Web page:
We have all dreamt about e-commerce saving the traditional retail business, turning an asset-heavy industry reliant on expensive square meters and armies of ground sales staff into light online front stores managed by a few tech-savvy marketers.
Well, it happened, and e-commerce has become the new normal—at least in China. By next year, with a predicted 50.5% penetration rate (versus 17.1% worldwide), China will be the first market in the world to sell more goods online than in offline stores. In some industry verticals such as cosmetics, e-commerce has already surpassed traditional retail. And with offline retail stores being forced to close, Covid-19 has accelerated the shift toward a so-called “post-e-commerce era” where consumers are empowered to buy “ATAWAD”—at any time, from anywhere, and with any device.
Patrice Nordey is Managing Partner and Member of the Executive Committee of Fabernovel.
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Has e-commerce saved the retail industry? Hmm… not really. In fact, the industry is threatened by an unprecedented dependency on paid media and platforms. They may boost sales today, but they are dangerous for brands in the long run.
Paid media: the necessary evil
Something from the old retail world that remains true today is the “no traffic, no business” golden rule. Online traffic has replaced “foot traffic” as the sine qua non of online shopping. In the eight years from 2010 to 2018, as the industry grew to be worth $4 trillion globally and nearly $2 trillion in China, internet advertising in China has multiplied by over 17 times, from $3.7 billion in 2010 to $65 billion in 2018, according to data from Emarketer.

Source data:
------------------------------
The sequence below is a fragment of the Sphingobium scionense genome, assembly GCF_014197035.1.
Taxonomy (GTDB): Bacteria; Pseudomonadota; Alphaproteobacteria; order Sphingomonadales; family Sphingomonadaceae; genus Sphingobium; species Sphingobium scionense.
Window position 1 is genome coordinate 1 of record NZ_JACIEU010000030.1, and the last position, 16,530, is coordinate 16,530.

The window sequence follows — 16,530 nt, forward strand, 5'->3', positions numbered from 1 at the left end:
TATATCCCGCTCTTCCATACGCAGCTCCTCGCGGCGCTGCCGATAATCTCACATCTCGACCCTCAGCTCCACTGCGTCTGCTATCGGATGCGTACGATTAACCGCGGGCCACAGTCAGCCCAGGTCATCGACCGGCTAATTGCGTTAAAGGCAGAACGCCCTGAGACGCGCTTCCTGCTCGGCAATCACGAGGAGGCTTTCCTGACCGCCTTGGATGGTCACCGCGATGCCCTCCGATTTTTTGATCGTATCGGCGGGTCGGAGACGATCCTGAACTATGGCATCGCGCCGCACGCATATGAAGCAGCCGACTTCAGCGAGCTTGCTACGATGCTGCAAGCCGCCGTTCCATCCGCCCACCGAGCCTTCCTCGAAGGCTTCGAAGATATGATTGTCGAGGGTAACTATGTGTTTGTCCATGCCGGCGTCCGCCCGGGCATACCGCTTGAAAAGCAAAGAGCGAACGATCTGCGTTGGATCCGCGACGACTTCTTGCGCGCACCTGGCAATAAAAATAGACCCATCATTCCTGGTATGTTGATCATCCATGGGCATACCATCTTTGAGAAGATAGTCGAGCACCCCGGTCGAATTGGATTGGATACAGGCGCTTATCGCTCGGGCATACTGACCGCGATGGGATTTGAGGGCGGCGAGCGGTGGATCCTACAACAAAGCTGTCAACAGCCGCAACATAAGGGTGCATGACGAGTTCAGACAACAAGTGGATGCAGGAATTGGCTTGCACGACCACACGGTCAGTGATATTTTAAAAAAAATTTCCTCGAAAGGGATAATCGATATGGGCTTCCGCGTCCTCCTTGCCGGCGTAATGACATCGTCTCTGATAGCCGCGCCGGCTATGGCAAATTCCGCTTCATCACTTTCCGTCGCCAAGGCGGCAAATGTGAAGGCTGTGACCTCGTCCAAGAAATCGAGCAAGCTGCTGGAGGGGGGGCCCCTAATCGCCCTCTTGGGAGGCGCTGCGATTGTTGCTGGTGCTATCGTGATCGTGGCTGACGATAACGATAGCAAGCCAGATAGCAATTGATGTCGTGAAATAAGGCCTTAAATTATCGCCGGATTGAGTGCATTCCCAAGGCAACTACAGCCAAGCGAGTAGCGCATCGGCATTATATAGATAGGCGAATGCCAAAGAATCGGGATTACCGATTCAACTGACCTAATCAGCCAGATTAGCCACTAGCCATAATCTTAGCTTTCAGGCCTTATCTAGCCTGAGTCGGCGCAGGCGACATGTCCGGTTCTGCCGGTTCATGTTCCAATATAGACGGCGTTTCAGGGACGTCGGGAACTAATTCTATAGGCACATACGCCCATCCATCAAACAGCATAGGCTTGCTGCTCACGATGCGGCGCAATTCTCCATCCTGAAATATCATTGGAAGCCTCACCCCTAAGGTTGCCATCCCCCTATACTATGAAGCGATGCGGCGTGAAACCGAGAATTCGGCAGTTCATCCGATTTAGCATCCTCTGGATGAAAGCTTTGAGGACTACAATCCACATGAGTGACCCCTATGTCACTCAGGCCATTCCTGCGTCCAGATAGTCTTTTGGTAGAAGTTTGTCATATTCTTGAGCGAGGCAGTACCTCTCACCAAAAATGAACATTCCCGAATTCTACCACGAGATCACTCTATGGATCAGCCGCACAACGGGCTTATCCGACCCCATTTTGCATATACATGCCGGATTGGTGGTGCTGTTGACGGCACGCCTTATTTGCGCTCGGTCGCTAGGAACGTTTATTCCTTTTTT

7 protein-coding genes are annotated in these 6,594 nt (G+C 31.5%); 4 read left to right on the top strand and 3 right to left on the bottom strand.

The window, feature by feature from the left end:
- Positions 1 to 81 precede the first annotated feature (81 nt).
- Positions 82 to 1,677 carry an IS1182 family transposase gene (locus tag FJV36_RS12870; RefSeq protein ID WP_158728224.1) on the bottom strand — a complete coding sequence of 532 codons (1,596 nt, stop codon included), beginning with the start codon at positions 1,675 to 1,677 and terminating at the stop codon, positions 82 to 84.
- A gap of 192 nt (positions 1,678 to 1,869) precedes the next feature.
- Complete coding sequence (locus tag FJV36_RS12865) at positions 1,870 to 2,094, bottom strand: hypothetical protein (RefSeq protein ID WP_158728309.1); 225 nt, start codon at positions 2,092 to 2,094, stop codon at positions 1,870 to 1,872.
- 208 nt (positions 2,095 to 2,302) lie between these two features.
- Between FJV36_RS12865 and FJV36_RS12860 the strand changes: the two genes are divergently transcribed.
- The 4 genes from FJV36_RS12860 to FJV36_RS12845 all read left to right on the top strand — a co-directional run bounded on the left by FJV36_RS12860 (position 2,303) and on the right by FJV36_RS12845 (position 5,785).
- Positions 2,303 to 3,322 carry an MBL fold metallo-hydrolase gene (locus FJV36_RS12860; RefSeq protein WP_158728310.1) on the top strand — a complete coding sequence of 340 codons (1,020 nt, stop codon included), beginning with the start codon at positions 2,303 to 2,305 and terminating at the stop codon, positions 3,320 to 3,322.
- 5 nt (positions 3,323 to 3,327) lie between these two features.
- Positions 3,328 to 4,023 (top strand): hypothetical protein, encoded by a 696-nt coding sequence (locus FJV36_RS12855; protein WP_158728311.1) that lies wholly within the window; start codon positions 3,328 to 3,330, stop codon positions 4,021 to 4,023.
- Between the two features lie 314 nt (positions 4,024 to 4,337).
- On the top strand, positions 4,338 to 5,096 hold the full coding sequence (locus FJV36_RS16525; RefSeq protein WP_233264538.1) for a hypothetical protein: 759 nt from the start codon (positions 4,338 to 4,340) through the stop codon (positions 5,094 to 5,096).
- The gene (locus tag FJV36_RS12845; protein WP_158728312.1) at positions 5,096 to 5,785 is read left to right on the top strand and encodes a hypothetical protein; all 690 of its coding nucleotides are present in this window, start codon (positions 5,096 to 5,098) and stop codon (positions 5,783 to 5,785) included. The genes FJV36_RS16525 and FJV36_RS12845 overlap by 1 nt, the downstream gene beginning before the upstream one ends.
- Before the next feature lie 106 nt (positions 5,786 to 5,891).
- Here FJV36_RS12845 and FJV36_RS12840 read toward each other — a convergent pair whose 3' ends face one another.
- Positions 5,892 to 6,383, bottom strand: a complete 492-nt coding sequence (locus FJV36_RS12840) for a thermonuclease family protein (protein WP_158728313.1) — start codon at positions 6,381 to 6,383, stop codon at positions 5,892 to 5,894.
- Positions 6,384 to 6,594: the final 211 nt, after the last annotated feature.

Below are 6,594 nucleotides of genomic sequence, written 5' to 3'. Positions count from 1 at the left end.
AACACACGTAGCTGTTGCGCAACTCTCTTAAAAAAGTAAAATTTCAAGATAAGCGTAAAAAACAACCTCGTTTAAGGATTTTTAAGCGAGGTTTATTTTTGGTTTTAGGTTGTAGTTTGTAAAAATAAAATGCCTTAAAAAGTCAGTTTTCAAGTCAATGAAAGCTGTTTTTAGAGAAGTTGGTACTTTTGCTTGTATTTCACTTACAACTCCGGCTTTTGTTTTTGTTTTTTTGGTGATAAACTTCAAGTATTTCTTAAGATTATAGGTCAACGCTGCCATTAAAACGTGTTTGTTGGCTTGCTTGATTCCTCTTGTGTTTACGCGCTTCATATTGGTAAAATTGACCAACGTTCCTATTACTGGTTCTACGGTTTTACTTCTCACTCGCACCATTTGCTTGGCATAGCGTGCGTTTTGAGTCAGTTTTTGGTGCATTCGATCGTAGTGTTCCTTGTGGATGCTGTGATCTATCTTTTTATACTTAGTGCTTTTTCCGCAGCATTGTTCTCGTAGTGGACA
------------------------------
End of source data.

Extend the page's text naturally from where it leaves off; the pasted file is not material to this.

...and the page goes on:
E-commerce giant Alibaba has become the largest digital ad seller in China. Its advertising revenues account for more than 32% of the market this year. Although Alibaba doesn’t report its advertising revenue separately, the company’s CFO reportedly remarked in 2017 that ad division Alimama produces 60% of its revenue.
With this paid media-powered retail market growing at a steady pace (25.9% yoy growth for 2019 in China), a key issue is the decline of the media’s ability to drive sales. With information overload and the attention deficit of new consumers, even the most creative ads cannot guarantee converting traffic into sales. This phenomenon is well known to marketers, who call it “the great CTR decline.”
Since the very first online ads were introduced in 1994, the click-through rate (CTR) on display ads has continuously eroded. The most famous early banner, an AT&T ad on Hotwired.com (now the magazine “Wired”) achieved 78% CTR. Nowadays, 2-3% is often considered good.